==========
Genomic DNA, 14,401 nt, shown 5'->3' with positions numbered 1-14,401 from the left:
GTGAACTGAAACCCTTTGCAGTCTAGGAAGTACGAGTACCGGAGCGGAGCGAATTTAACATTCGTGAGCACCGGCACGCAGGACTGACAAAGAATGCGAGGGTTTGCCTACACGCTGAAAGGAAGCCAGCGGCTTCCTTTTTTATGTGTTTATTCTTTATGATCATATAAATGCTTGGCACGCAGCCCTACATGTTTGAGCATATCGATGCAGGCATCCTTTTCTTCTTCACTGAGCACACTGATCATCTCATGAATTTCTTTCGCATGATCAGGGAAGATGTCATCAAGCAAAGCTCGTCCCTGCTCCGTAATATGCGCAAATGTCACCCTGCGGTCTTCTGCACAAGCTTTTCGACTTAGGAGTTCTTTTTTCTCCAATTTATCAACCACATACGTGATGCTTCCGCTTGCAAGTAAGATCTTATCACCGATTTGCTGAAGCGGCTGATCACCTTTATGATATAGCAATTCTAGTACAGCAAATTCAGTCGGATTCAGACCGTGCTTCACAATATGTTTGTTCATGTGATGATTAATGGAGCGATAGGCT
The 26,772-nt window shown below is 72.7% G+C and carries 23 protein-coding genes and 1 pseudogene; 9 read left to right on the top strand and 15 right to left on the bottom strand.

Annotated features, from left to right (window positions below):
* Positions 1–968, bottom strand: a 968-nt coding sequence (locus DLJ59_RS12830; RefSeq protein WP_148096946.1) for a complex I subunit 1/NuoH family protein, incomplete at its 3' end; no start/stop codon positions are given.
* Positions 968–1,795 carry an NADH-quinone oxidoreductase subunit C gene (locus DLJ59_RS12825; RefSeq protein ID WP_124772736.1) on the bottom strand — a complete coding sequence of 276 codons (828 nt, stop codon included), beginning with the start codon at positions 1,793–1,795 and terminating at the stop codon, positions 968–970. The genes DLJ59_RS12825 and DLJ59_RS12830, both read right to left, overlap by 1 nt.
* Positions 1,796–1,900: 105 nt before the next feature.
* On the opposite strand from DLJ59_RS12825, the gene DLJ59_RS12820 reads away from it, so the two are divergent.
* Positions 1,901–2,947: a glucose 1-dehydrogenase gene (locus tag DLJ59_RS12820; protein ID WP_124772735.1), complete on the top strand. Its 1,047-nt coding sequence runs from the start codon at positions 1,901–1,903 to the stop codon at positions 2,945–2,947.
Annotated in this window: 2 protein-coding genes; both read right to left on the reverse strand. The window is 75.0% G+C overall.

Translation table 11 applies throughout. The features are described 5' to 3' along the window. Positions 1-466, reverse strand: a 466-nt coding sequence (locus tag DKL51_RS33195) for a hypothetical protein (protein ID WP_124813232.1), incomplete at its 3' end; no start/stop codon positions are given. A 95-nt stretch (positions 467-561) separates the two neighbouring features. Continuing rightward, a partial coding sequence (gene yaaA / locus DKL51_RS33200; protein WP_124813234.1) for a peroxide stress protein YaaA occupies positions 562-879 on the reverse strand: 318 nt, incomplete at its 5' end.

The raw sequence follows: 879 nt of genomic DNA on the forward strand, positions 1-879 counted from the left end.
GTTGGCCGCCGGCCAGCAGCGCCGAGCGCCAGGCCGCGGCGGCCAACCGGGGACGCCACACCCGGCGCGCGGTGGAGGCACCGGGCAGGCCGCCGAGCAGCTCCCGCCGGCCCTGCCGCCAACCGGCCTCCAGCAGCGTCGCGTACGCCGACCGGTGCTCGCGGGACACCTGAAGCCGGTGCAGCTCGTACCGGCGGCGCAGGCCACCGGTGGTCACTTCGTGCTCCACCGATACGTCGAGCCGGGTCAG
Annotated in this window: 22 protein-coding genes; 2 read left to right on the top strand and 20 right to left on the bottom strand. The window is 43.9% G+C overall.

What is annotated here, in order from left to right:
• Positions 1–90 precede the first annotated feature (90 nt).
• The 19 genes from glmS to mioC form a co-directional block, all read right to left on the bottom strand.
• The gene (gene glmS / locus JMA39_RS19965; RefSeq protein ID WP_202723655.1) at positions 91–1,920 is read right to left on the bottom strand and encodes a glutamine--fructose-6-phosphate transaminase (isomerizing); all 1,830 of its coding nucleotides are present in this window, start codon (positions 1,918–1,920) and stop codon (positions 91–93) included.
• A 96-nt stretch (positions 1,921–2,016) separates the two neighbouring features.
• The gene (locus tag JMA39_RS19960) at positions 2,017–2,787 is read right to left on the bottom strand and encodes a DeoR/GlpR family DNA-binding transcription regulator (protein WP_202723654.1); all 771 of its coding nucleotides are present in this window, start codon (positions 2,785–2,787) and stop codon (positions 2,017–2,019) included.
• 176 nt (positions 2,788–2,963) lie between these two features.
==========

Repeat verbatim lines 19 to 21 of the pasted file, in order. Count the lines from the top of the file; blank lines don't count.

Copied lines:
• A 96-nt stretch (positions 1,921–2,016) separates the two neighbouring features.
• The gene (locus tag JMA39_RS19960) at positions 2,017–2,787 is read right to left on the bottom strand and encodes a DeoR/GlpR family DNA-binding transcription regulator (protein WP_202723654.1); all 771 of its coding nucleotides are present in this window, start codon (positions 2,785–2,787) and stop codon (positions 2,017–2,019) included.
• 176 nt (positions 2,788–2,963) lie between these two features.